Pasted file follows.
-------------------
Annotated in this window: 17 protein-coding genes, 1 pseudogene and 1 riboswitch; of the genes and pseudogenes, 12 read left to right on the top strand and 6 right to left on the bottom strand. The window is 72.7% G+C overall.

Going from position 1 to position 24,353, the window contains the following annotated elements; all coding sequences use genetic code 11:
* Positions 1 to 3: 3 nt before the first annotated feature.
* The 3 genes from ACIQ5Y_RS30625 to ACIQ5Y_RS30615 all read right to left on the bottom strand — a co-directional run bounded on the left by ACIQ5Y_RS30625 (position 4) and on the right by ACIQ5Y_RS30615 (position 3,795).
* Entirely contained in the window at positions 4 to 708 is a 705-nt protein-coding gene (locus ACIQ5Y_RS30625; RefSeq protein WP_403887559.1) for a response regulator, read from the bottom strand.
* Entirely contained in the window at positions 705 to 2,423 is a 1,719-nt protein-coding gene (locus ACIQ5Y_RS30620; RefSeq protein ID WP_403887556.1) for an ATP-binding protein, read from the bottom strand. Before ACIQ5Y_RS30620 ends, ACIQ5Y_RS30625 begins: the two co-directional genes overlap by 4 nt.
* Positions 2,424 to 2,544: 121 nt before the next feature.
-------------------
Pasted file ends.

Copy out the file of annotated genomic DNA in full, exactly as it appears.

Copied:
Annotated in this window: 17 protein-coding genes, 1 pseudogene and 1 riboswitch; of the genes and pseudogenes, 12 read left to right on the top strand and 6 right to left on the bottom strand. The window is 72.7% G+C overall.

Going from position 1 to position 24,353, the window contains the following annotated elements; all coding sequences use genetic code 11:
* Positions 1 to 3: 3 nt before the first annotated feature.
* The 3 genes from ACIQ5Y_RS30625 to ACIQ5Y_RS30615 all read right to left on the bottom strand — a co-directional run bounded on the left by ACIQ5Y_RS30625 (position 4) and on the right by ACIQ5Y_RS30615 (position 3,795).
* Entirely contained in the window at positions 4 to 708 is a 705-nt protein-coding gene (locus ACIQ5Y_RS30625; RefSeq protein WP_403887559.1) for a response regulator, read from the bottom strand.
* Entirely contained in the window at positions 705 to 2,423 is a 1,719-nt protein-coding gene (locus ACIQ5Y_RS30620; RefSeq protein ID WP_403887556.1) for an ATP-binding protein, read from the bottom strand. Before ACIQ5Y_RS30620 ends, ACIQ5Y_RS30625 begins: the two co-directional genes overlap by 4 nt.
* Positions 2,424 to 2,544: 121 nt before the next feature.